Ankle Surgeons Chapel Hill NC

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Christopher V Bensen, MD
(919) 843-4683
CB 7055 3rd Fl Bioinformatics Bldg,
Chapel Hill, NC
Specialties
Orthopedics
Gender
Male
Education
Medical School: Univ Of Nc At Chapel Hill Sch Of Med, Chapel Hill Nc 27599
Graduation Year: 1995

Data Provided By:
Atulkumar B Joshi, MD
(806) 797-9119
Chapel Hill, NC
Specialties
Orthopedics
Gender
Male
Education
Medical School: Topiwala Nat'L Med Coll, Univ Of Bombay, Bombay, Maharashtra, India
Graduation Year: 1978

Data Provided By:
Aaron Edward Boorstein, MD
(305) 644-1424
Chapel Hill, NC
Specialties
Orthopedics
Gender
Male
Education
Medical School: Suny-Hlth Sci Ctr At Brooklyn, Coll Of Med, Brooklyn Ny 11203
Graduation Year: 1968

Data Provided By:
Christopher W Olcott, MD
(919) 966-3340
CB #7055 Bioinformatics Bldg,
Chapel Hill, NC
Specialties
Orthopedics
Gender
Male
Education
Medical School: Univ Of Rochester Sch Of Med & Dentistry, Rochester Ny 14642
Graduation Year: 1991

Data Provided By:
Kyle Emerson Black Jr, MD
(919) 220-5255
203 Timberhill Pl
Chapel Hill, NC
Specialties
Orthopedics
Gender
Male
Education
Medical School: Bowman Gray Sch Of Med Of Wake Forest Univ, Winston-Salem Nc 27157
Graduation Year: 1978

Data Provided By:
Theresa Lenise Clifton, DDS
(919) 933-1007
223 Timberhill Pl
Chapel Hill, NC
Specialties
Orthodontics/Dentofacial Orthopedics

Data Provided By:
Frank Crane Wilson, MD
(919) 962-0405
CB 7055 Rm 3141,
Chapel Hill, NC
Specialties
Orthopedics
Gender
Male
Education
Medical School: Med Coll Of Ga Sch Of Med, Augusta Ga 30912
Graduation Year: 1954

Data Provided By:
Dr.ROBERT ESTHER
(919) 962-6637
101 Manning Dr # 7001J
Chapel Hill, NC
Gender
M
Speciality
Orthopedic Surgeon
General Information
Accepting New Patients: Yes
RateMD Rating
5.0, out of 5 based on 1, reviews.

Data Provided By:
John Rankin Frick, DDS
(919) 929-7010
102 S Estes Dr
Chapel Hill, NC
Specialties
Orthodontics/Dentofacial Orthopedics

Data Provided By:
Laurence Earl Dahners, MD
(919) 966-3340
3153 Bioimformatics Bldg 130 Mason Farm Rd CB 7055,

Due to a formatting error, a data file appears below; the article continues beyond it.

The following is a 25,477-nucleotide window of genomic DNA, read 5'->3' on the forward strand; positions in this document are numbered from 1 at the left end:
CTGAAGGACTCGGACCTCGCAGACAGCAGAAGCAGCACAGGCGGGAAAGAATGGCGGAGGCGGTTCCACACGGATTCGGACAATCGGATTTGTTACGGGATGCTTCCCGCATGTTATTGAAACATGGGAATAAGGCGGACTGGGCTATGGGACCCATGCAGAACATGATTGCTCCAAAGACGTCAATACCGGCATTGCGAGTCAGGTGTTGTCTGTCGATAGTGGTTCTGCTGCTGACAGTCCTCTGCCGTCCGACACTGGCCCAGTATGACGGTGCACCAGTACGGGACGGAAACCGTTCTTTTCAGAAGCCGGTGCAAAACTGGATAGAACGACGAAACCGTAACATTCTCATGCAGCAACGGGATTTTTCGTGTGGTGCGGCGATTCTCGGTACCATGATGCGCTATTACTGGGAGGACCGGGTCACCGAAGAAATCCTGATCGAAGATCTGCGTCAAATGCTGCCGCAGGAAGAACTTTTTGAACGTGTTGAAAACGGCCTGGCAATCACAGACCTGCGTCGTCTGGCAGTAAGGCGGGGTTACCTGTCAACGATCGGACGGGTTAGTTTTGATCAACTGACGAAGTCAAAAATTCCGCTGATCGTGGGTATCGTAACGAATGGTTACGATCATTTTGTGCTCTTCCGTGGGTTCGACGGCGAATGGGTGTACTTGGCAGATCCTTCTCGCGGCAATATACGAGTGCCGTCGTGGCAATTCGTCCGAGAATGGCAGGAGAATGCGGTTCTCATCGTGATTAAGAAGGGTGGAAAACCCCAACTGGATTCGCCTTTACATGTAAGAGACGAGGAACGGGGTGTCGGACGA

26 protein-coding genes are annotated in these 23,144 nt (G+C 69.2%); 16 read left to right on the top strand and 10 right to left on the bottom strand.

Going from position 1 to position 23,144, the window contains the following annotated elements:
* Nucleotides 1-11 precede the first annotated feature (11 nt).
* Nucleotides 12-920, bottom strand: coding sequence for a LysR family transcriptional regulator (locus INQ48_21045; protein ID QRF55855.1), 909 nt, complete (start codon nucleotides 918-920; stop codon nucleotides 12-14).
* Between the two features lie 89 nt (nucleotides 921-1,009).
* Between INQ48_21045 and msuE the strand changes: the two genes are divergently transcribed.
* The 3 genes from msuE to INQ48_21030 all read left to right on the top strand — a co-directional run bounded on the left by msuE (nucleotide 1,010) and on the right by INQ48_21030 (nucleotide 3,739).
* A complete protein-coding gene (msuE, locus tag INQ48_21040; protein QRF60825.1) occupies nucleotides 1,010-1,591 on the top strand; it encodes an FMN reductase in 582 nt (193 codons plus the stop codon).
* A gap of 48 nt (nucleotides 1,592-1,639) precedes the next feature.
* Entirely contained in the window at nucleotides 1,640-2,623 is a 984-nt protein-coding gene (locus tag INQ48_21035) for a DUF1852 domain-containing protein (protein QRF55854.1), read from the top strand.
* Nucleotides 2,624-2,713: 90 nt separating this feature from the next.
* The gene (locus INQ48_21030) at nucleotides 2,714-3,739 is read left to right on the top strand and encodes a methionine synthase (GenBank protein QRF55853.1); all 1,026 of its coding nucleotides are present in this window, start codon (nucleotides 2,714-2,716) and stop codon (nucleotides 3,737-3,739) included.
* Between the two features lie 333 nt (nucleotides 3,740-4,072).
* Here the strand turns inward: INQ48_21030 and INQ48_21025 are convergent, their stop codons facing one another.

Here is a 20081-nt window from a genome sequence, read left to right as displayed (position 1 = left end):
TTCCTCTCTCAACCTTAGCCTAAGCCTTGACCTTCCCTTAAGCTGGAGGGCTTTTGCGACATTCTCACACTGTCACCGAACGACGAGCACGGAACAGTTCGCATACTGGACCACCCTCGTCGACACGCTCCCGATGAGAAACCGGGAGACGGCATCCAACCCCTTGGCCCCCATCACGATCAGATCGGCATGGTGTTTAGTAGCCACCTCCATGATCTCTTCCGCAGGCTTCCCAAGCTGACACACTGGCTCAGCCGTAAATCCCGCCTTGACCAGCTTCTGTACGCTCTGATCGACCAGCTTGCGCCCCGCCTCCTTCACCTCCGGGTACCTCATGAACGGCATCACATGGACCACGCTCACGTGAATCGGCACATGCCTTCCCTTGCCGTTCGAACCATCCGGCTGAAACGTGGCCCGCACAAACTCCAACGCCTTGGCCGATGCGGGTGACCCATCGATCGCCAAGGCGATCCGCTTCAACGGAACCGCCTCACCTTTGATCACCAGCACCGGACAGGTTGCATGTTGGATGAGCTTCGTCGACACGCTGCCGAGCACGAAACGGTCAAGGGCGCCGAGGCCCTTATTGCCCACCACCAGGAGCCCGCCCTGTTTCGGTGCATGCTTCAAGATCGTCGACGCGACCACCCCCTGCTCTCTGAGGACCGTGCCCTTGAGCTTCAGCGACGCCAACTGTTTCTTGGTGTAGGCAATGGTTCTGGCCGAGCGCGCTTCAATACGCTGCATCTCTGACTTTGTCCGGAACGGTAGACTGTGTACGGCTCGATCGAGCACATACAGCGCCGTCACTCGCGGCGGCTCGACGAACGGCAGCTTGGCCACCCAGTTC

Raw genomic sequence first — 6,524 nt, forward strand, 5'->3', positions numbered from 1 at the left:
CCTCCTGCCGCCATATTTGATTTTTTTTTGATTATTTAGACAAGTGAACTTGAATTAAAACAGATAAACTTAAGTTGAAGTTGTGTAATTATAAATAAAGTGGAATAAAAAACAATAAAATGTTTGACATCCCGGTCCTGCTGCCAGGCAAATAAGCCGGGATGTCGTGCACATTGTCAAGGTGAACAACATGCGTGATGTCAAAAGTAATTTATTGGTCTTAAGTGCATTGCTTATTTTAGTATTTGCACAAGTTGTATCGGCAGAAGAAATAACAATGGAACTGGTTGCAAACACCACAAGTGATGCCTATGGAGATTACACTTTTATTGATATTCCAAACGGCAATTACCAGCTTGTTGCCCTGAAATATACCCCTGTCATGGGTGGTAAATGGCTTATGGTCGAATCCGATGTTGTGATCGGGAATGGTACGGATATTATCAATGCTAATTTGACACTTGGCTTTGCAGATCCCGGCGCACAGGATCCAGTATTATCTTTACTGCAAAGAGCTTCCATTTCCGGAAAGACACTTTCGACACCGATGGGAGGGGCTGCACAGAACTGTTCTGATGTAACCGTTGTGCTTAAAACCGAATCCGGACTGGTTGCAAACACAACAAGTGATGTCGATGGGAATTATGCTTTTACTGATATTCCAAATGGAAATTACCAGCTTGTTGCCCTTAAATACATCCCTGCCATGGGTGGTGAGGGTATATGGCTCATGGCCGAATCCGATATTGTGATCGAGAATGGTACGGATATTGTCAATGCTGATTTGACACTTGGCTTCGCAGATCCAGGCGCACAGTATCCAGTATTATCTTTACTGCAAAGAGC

Chapel Hill, NC
Specialties
Orthopedics
Gender
Male
Education
Medical School: Univ Of Az Coll Of Med, Tucson Az 85724
Graduation Year: 1978
Hospital
Hospital: University Of North Carolina H, Chapel Hill, Nc
Group Practice: Unc Med Ctr-Orthopedics

Data Provided By:
Data Provided By:

Ankle Fusion

A Patient's Guide to Ankle Fusion

Introduction

An ankle fusion is a surgical procedure that is usually done when an ankle joint becomes worn out and painful, a condition called degenerative arthritis. Ankle fusion is sometimes called ankle arthrodesis.

Probably the most common cause of degenerative arthritis of the ankle is an ankle fracture. Many years after a serious fracture, the joint may wear out and become painful. Just as an out-of-balance piece of machinery wears out faster, a joint that is out of balance after it heals from a fracture can wear out faster than normal. This process may take many years. Other types of arthritis can lead to a painful ankle joint as well. For example, rheumatoid arthritis can destroy the ankle, leading to a painful joint.

Related Document: A Patient's Guide to Osteoarthritis of the Ankle

This guide will help you understand

  • why an ankle fusion becomes necessary
  • what happens during surgery
  • what to expect during your recovery

Anatomy

How does the ankle joint work?

The ankle joint is made up of three bones: the lower end of the tibia (shinbone), the fibula (the small bone of the lower leg), and the talus (the bone that fits into the socket formed by the tibia and fibula). The talus sits on top of the calcaneus (the heelbone).

The talus moves mainly in one direction. It works like a hinge to allow your foot to move up and down.

Ligaments on both sides of the ankle joint help hold the bones together. Many tendons cross the ankle to move the ankle and the toes. (Ligaments connect bone to bone, while tendons connect muscle to bone.)

The large Achilles tendon at the back of the ankle is the most powerful tendon in the foot. It connects the calf muscles to the heel bone and gives the foot the power for walking, running, and jumping.

Inside the joint, the bones are covered with a slick material called articular cartilage. Articular cartilage is the material that allows the bones to move smoothly against one another in the joints of the body.

The cartilage lining is about one-quarter of an inch thick in most joints that carry body weight, such as the ankle, hip, or knee. It is soft enough to allow for shock absorption but tough enough to last a lifetime, as long as it is not injured.

Related Document: A Patient's Guide to Ankle Anatomy

Rationale

What does the surgeon hope to accomplish?

An ankle fusion actually removes the surfaces of the ankle joint and allows the tibia to grow together, or fuse, with the talus. There are operations for many joints in the body that surgically fuse the joint to control pain. Before the development of artificial joints this was the primary operation available to treat an extremely painful joint. In some cases, fusion is still the best choice.

For the ankle, a fusion is a very good operation for treating a worn-out joint. This is especially true if the patient is young and very active. An ankle fu...

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